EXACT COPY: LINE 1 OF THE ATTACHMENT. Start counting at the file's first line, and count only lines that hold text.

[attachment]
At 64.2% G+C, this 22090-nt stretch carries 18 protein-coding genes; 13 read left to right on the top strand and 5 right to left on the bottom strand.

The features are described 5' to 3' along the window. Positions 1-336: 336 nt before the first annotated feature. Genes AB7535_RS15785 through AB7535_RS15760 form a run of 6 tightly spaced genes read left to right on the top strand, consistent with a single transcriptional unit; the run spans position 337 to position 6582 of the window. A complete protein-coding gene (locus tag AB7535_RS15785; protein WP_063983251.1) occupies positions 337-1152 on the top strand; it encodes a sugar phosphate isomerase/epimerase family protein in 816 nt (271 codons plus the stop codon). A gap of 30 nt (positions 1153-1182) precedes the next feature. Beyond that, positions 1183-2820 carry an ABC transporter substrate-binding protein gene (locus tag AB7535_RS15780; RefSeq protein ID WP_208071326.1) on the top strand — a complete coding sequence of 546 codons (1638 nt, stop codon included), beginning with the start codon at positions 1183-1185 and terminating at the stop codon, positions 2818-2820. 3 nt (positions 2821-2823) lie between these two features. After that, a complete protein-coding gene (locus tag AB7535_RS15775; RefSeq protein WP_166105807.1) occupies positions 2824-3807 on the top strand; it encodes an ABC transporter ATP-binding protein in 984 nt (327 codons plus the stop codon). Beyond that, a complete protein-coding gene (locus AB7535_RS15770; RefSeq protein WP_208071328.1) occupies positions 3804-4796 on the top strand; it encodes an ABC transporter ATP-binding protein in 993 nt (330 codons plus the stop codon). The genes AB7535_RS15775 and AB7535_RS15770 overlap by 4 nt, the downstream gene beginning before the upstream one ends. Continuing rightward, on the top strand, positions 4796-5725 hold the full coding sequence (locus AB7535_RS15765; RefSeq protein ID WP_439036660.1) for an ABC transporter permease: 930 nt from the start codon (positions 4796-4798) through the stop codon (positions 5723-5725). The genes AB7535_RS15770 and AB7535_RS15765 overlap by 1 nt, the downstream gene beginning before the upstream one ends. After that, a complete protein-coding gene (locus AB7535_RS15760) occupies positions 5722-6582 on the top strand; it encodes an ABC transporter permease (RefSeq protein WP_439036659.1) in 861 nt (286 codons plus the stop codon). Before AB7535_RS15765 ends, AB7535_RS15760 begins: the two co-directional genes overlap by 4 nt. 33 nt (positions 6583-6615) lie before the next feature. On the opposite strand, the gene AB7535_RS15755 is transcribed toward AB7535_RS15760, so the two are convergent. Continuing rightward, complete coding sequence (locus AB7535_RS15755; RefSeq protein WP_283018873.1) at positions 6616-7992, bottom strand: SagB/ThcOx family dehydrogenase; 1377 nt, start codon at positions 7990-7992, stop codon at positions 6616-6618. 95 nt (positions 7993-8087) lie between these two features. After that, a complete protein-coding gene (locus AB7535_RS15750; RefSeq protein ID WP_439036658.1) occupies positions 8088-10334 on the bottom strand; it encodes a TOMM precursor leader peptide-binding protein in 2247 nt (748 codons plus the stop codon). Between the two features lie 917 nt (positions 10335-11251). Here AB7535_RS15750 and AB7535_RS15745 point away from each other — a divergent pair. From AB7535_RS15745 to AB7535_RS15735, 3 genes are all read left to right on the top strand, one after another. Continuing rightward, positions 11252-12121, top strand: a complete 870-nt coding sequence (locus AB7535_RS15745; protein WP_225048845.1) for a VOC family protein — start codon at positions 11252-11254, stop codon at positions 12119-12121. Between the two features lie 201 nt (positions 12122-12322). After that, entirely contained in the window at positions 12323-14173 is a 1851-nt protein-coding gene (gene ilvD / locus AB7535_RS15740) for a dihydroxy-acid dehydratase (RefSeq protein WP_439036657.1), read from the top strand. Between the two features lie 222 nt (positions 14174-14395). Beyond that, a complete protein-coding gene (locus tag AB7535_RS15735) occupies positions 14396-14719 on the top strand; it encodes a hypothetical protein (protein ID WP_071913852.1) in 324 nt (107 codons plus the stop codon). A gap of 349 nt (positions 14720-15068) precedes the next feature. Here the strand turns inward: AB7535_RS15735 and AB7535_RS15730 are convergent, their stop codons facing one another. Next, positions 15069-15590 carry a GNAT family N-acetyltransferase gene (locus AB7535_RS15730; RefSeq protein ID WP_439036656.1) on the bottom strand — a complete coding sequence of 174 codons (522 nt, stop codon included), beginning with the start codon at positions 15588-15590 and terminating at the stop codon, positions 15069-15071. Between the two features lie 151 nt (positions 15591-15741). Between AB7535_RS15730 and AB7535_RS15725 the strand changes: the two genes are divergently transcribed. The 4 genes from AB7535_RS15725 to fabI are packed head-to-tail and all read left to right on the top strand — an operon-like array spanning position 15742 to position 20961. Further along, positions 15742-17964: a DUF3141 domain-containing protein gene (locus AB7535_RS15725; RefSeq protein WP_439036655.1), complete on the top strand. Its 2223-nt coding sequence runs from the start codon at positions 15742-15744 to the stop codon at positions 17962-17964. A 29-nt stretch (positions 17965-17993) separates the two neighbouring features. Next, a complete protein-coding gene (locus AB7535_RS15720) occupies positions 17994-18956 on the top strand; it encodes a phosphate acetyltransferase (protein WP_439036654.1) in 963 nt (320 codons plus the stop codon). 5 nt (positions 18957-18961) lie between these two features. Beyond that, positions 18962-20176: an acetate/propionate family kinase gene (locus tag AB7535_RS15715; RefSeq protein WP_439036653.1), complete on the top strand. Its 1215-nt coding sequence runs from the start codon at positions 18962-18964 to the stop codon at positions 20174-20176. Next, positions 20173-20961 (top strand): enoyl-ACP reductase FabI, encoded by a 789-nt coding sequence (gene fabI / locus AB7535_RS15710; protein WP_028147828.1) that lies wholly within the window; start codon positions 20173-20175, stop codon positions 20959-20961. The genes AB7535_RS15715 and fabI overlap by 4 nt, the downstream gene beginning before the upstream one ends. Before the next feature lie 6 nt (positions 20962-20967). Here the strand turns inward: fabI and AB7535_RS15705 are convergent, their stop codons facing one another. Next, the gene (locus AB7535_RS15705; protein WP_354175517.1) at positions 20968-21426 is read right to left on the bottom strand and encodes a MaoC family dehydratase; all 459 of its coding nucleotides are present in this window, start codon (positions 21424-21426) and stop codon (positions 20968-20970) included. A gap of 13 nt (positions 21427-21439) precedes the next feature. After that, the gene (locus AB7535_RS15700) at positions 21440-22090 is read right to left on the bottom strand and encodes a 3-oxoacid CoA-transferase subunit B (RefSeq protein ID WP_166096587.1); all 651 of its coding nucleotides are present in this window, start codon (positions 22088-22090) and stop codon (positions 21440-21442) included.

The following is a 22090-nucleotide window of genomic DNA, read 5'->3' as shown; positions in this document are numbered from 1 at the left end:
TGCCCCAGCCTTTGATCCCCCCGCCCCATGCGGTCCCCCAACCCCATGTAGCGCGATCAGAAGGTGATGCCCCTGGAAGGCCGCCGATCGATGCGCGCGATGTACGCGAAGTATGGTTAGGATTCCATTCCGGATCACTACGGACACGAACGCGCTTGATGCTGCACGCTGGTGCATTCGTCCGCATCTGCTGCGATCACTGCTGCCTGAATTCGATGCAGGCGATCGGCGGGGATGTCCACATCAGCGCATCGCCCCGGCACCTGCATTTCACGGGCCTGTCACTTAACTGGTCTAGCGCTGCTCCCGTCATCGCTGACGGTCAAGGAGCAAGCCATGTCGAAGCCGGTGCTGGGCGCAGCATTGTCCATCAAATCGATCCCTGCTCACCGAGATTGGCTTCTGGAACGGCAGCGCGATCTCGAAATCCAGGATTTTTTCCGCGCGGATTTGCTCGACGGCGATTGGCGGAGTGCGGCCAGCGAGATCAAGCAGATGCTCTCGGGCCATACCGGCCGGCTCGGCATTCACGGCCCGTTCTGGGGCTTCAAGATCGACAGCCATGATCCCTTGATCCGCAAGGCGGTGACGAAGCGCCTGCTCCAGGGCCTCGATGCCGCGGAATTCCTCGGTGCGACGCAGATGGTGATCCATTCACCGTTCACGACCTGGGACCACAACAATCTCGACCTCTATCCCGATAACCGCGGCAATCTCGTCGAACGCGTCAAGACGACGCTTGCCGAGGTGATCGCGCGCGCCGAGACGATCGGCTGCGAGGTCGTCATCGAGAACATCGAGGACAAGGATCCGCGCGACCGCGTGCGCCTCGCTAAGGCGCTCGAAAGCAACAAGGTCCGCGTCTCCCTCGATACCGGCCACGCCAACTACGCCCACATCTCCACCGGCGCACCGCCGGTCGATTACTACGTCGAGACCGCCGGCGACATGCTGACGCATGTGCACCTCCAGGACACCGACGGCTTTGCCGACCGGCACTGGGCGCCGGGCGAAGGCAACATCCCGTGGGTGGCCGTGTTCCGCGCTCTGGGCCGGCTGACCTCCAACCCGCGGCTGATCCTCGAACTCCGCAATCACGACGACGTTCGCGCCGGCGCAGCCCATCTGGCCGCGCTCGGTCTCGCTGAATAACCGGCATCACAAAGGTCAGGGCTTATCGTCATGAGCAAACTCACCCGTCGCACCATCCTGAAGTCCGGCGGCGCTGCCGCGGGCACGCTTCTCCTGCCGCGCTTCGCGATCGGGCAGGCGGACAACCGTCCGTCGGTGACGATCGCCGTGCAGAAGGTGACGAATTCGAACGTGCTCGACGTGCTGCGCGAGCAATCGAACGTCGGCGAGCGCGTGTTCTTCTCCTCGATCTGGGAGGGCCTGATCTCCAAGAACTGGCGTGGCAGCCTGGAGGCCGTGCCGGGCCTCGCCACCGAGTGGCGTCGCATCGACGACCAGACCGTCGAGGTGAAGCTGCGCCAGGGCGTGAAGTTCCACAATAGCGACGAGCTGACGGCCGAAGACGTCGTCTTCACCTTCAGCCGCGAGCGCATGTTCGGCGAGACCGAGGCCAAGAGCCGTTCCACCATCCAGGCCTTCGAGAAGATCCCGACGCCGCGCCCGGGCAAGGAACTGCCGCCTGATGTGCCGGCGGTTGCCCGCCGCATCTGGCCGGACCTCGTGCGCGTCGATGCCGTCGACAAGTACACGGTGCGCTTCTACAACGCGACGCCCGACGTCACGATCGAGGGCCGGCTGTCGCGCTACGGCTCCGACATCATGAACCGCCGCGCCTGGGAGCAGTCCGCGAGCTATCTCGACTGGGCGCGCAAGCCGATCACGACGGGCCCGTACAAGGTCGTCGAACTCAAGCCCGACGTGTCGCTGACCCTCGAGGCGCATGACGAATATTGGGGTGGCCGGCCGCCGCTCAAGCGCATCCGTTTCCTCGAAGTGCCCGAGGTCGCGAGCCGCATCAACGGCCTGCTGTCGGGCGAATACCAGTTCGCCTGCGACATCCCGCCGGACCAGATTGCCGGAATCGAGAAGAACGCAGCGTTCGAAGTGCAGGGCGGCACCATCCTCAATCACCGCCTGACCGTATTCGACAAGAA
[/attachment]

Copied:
At 64.2% G+C, this 22090-nt stretch carries 18 protein-coding genes; 13 read left to right on the top strand and 5 right to left on the bottom strand.